Judge or­ders group home to take man with cere­bral palsy back into care

The Washington Post Sunday - - COMMUTER - VIR­GINIA BY THERESA VARGAS theresa.vargas@wash­post.com

After be­ing stranded for more than a month at a hospi­tal, a 45-year-old man with cere­bral palsy went to a nurs­ing home Satur­day and could, per a judge’s or­der, even­tu­ally re­turn to the less-re­stric­tive group home where he had lived for more than two decades.

At an emer­gency hear­ing Fri­day night, a Loudoun County judge de­nied a re­quest from Alex Scott’s fam­ily to im­me­di­ately send him back his North­ern Vir­ginia group home but also or­dered that the group home take steps in the next two weeks to­ward ac­cept­ing Scott back into its care.

The de­ci­sion was seen as a par­tial vic­tory for Scott’s fam­ily in a stand­off over a feed­ing tube that has cap­tured the at­ten­tion of dis­abil­ity rights ad­vo­cates and an on­line com­mu­nity that has fol­lowed Scott’s plight.

“While we are dis­ap­pointed Alex is not go­ing home to­day, we are en­cour­aged that Loudoun County has been or­dered by the court to take spe­cific mea­sures to make sure Alex goes home as soon as pos­si­ble,” Scott’s sis­ter Sa­man­tha Tu­nador said late Fri­day.

On Satur­day, Scott, who can­not speak, had spent 38 days in the hospi­tal while his fam­ily and care­givers at Ken­twell Group Home ar­gued over what is best for him.

Scott’s rel­a­tives said the group home, where he lived for more than two decades, told them it would not take him back with­out a feed­ing tube. His fam­ily has main­tained that the med­i­cal pro­ce­dure is un­nec­es­sary and would ben­e­fit Ken­twell em­ploy­ees more than Scott.

Scott can­not feed him­self, has dif­fi­culty swal­low­ing and can take as long as 30 min­utes to eat, ac­cord­ing to a com­plaint filed by the fam­ily’s at­tor­ney, John Whit­beck, in Loudoun Cir­cuit Court. But cere­bral palsy is not a pro­gres­sive dis­ease, and the sever­ity of his needs has re­mained the same the en­tire time he has lived at Ken­twell Group Home, the com­plaint says.

Scott had “ex­cel­lent care” and was “very happy” at the group home un­til 2014, when his long­time care­giver re­tired and a new care­giver took over, ac­cord­ing to the com­plaint.

“Now Alex faces leav­ing the only home he has known for 23 years be­cause Ken­twell per­son­nel do not wish to con­tinue to give him the same care he has had for the en­tire 23-year pe­riod,” the com­plaint reads. It also says his physi­cians “have opined that a feed­ing tube is not only un­nec­es­sary, it would be dan­ger­ous for Alex as his stom­ach and in­testines are ab­nor­mally lo­cated in his ab­domen.” The hear­ing came after Med­i­caid de­nied fur­ther fund­ing for Scott’s hospi­tal stay, and he was set to be dis­charged. His fam­ily ex­pects his stay will be tem­po­rary at the nurs­ing home, one that the com­plaint de­scribed as “more re­stric­tive and un­nec­es­sar­ily in­ten­sive in care.”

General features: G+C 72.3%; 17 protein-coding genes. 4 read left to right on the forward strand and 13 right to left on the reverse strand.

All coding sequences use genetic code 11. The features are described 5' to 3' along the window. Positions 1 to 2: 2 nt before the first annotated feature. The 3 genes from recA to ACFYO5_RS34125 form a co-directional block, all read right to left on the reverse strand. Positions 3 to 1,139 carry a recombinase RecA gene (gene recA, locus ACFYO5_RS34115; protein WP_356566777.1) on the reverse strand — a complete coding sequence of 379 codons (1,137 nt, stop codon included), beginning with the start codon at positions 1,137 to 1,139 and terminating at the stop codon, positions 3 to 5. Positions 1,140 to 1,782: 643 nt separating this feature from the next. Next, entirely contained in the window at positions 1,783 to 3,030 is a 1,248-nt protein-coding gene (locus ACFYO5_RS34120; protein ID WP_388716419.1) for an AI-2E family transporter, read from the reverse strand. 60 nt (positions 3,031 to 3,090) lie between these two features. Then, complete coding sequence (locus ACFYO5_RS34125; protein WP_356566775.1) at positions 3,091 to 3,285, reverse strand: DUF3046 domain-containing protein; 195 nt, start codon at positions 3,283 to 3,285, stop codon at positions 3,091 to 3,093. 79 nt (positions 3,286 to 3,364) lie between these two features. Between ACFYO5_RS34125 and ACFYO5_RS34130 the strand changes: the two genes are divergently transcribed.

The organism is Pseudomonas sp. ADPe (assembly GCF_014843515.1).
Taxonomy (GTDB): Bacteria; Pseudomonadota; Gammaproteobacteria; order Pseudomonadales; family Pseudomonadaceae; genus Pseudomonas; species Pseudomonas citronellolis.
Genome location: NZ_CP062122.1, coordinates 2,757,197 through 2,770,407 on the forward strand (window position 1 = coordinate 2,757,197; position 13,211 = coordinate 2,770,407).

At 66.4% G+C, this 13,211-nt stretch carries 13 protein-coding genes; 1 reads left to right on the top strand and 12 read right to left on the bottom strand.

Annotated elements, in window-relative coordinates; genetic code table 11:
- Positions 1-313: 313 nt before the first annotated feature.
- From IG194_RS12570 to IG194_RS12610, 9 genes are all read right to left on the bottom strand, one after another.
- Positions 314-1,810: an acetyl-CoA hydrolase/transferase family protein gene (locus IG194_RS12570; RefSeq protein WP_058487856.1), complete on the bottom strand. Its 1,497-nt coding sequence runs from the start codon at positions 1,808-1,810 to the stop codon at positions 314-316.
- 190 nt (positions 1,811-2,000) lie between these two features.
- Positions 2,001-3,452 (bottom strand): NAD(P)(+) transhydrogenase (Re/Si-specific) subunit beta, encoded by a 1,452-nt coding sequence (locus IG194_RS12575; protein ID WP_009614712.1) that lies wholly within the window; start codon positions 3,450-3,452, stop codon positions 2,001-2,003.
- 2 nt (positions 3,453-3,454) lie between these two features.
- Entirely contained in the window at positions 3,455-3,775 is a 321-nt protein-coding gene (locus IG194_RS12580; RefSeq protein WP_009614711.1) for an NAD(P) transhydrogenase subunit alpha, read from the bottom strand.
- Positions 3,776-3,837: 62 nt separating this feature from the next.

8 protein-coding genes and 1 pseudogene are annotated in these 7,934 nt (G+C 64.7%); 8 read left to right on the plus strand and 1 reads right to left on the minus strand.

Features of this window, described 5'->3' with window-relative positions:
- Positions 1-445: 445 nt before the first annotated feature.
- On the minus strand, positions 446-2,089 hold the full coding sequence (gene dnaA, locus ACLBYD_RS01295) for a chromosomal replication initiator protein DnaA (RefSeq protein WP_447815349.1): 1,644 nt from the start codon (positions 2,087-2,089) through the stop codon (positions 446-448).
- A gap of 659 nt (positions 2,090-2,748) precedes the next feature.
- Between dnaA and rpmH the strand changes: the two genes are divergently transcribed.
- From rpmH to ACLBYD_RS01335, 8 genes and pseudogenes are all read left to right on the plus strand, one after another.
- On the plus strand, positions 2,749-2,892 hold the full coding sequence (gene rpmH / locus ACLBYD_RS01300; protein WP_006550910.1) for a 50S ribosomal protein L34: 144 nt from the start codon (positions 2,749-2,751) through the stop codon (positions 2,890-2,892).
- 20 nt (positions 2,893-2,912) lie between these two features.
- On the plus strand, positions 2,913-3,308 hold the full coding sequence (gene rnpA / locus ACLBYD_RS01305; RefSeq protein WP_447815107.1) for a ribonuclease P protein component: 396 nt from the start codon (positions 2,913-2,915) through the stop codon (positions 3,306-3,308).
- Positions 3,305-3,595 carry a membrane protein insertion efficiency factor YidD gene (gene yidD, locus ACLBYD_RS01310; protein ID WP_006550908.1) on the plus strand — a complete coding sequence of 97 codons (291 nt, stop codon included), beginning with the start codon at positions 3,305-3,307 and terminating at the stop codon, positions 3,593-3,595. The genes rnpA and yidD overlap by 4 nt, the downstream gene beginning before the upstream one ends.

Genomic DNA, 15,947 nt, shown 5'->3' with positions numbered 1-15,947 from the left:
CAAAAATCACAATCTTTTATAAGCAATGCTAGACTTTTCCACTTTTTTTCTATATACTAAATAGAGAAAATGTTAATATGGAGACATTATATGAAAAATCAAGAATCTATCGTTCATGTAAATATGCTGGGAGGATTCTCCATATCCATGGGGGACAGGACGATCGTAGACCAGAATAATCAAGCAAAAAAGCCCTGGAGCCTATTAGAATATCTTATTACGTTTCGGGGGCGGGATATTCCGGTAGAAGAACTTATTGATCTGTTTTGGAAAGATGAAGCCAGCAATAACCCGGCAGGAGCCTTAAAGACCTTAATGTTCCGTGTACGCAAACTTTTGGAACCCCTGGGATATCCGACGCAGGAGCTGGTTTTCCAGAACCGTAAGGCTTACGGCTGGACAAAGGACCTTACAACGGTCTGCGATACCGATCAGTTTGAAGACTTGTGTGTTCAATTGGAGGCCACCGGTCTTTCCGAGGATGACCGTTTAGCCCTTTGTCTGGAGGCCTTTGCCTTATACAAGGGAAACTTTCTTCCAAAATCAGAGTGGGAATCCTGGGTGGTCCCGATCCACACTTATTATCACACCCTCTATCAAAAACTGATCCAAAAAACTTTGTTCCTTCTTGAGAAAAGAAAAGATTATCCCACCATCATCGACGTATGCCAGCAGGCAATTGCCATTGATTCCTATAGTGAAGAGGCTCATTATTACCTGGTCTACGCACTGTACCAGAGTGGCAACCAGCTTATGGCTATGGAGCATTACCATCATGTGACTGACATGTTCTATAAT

Loudoun County At­tor­ney Leo Rogers said Satur­day that pri­vacy laws limit what he can say about the case. But he said the steps the county will take in the next few weeks were pro­posed at the hear­ing by Mar­garet Gra­ham, the di­rec­tor of Loudoun’s Depart­ment of Men­tal Health, Sub­stance Abuse and Devel­op­men­tal Ser­vices, which over­sees the group home. They in­clude train­ing the group home staff on how to care for Scott.

“It has been our in­ten­tion from the be­gin­ning to get him to a point where he can be at the group home, and the group home staff are pre­pared to han­dle his needs as a pa­tient,” Rogers said.

“We’re go­ing to make sure his safety and care is para­mount,” he said. “The phys­i­cal lo­ca­tion is not as crit­i­cal as his safety.”

Scott’s rel­a­tives want him to re­turn to the group home, they said, be­cause he has formed re­la­tion­ships there and that is the home he knows.

“It is clear that the judge agreed that send­ing Alex home was the best thing for him, and her rul­ing showed thought­ful con­sid­er­a­tion of how to do that,” Whit­beck, the fam­ily’s at­tor­ney, said Satur­day. “If the county does not fol­low through on the re­quire­ments of the rul­ing, the judge has cleared the way for us to take this case back into court on an emer­gency ba­sis, and we most cer­tainly will.”

Scott was ad­mit­ted to Inova Loudoun Hospi­tal on March 31 for hav­ing low oxy­gen lev­els, ac­cord­ing to the com­plaint. Tu­nador, his sis­ter, said that she and her par­ents ex­pected that he would be dis­charged after a few days.

When it be­came clear that the group home was not plan­ning to take him back, Tu­nador turned to so­cial media to cat­a­logue Scott’s hospi­tal stay, us­ing the hash­tag #TakeAlexHome.

“Day 11,” Tu­nador wrote on Face­book on April 10. “I prom­ise you Alex, we are do­ing ev­ery­thing we can to get you out of the hospi­tal and back to your home.”

“Day 20,” she de­clared in a video. “We really are not much fur­ther.”

“Day 37,” she wrote Fri­day, “please keep shar­ing and send­ing emails. We have not been heard yet.”

Hours later, she learned of the judge’s de­ci­sion.

KATHERINE FREY/THE WASHINGTON POST

He­lena Tal­bot smiles at her son, Alex Scott, in his room at Inova Loudoun Hospi­tal in Lees­burg on April 20. He spent 38 days there.

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